An important exception from the TUPE Regulations applies to short term contracts but we have, until recently, had very little guidance on how this should be applied. Victoria McMeel looks at a case which sheds some light on this issue and outlines how the exception now works in practice.
One of the key employee protections contained in the Transfer of Undertakings (Protection of Employment) Regulations 2006 (TUPE) is the 'automatic transfer principle, under which transferred employees' employment passes to an incoming employer without any adverse effect on their employment rights.
This covers two broad situations:
- a traditional ‘business transfer’: where one organisation is transferred into the hands of another organisation; and
- a ‘service provision change’ (SPC): where activities are transferred between contractors, including reassigning such a contract (whether by contracting out, outsourcing or re-tendering), or bringing the work ‘in-house’.
However, the SPC provisions in TUPE will not apply where the activities in question are intended by the client to be in relation to a “single specific event or task of short-term duration” (Regulation 3(3)(a)(ii)).
There is no definition of either a ‘single specific event’ or a ‘task of short-term duration’ in the Regulations; neither is there any indication as to whether these two aspects of the exemption (‘single event’ and ‘task of short term duration’) should be read together or separately – i.e. does ‘single specific event’ qualify the phrase ‘task of short term duration’?
The question of the meaning of an SPC in the context of the task / event exemption to TUPE was dealt with this month in the case of Swanbridge Hire & Sales v Butler and others – and, in line with the constantly changing nature of TUPE case law – the EAT departed from the reasoning in another case, Liddell's Coaches v Cook, which looked at the same exemption this time last year (please click here for a summary).
This case related to a contract to undertake insulation and cladding work on five boilers at Pembroke Power Station on behalf of Shaw Group Limited. The work was contracted to a company called Kitsons who commenced the work and then, following a disagreement with Shaw Group, the contract was transferred to Swanbridge Hire & Sales. The work in connection with the insulation and cladding took eighteen months in total; and eight months from the point at which Swanbridge took over.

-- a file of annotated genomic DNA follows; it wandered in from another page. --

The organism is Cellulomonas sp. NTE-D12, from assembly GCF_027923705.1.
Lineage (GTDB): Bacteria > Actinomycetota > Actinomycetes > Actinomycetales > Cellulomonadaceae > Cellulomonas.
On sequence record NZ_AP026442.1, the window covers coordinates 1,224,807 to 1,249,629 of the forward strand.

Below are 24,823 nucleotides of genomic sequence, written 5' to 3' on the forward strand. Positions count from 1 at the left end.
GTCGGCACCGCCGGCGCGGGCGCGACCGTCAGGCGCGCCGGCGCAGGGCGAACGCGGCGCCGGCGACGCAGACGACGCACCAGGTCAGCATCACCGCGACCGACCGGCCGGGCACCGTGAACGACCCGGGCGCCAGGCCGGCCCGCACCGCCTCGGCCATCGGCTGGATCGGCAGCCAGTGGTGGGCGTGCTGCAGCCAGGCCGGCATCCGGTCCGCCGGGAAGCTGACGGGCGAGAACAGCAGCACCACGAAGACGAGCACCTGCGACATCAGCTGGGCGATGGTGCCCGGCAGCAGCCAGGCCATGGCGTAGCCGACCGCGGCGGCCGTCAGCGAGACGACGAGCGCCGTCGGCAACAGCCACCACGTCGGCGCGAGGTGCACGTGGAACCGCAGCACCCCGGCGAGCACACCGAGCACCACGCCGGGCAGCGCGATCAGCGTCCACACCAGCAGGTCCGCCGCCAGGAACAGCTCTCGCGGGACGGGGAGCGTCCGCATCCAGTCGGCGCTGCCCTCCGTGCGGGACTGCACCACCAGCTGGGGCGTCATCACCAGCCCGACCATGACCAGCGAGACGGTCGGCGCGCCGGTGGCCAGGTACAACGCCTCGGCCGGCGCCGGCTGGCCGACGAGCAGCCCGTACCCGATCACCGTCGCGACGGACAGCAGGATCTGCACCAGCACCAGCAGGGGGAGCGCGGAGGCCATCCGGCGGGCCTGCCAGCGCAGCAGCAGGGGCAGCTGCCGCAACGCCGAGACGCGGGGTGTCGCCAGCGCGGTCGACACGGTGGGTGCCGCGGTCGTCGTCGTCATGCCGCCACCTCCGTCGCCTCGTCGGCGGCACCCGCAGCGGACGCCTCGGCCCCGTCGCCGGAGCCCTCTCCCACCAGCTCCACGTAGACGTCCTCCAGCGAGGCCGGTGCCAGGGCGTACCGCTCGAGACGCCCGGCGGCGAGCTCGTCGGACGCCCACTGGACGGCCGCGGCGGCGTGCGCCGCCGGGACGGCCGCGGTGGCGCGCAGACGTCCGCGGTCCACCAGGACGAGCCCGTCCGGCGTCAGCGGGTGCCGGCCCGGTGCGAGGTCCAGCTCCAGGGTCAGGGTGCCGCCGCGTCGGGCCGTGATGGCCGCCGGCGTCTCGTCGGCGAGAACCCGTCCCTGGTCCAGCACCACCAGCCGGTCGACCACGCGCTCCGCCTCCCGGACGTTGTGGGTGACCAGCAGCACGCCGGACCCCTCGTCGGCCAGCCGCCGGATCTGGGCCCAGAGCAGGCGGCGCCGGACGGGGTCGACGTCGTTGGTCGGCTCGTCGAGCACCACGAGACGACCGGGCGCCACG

An employment tribunal held that the employees working on the boilers had TUPE transferred from Kitsons to Swanbridge because an 18 month contract was an 'event' which was sufficiently lengthy to fall outside of the 'short term' exemption in the TUPE Regulations.
Swanbridge appealed against that finding.
The Employment Appeal Tribunal (EAT) allowed the appeal and found the following.
- It is the intention of the client that is relevant in the context of whether the 'short term' exemption applies, and the Employment Judge failed to consider that question.
- The contract should have been characterised as a 'task' rather than an 'event'.
- The Employment Judge had wrongly focussed on the 18 month duration of the whole task in question (the insulation and cladding of boilers). The correct approach was to look at the client's intention in relation to the eight months during which Swanbridge was contracted to undertake the work. The Employment Judge should have taken into account that 80% of the work on the boilers had been completed when Swanbridge took over the contract, and then the employment tribunal should have considered whether the period of time covered by the incoming contractor was of 'short-term' duration.
- The EAT departed from the view of Lady Smith in Liddell's
Coaches (see above) and said that it is not self-evident that a
'task' is of short-term duration; therefore, the phrase 'of
short-term duration' in Regulation 3 qualifies both "task" and
The case was remitted back to a new employment tribunal to be re-considered.
What does this mean for me?
This case highlights that employment tribunals (and, by extension, employers) will be able apply the SPC exemption where a task or event is of short term duration; but it will not apply to 'events' which are not short term (going against the decision in Liddell's Coaches that we reported last year). It had been thought that it was self-evident that an 'event' would be of short-term duration but the EAT in Swanbridge gave the hypothetical example of an oil pipe leak: this is an 'event', but it could take place over a considerable period of time. Although the Swanbridge and Liddell's Coaches are both EAT decisions (and therefore of equal status) it seems likely that employment tribunals will prefer the approach in Swanbridge as it also follows some obiter (i.e. non-binding) comments made on this point in another case: SNR Denton UK v Kirwan.
The Swanbridge case is also a reminder that, when considering whether a contract might fall into the SPC exception from TUPE, it is
- the intention of the client that is relevant
- in relation to the duration of the work intended to be
undertaken by the incoming contractor (not the duration of the
overarching task, as a whole, that the client has contracted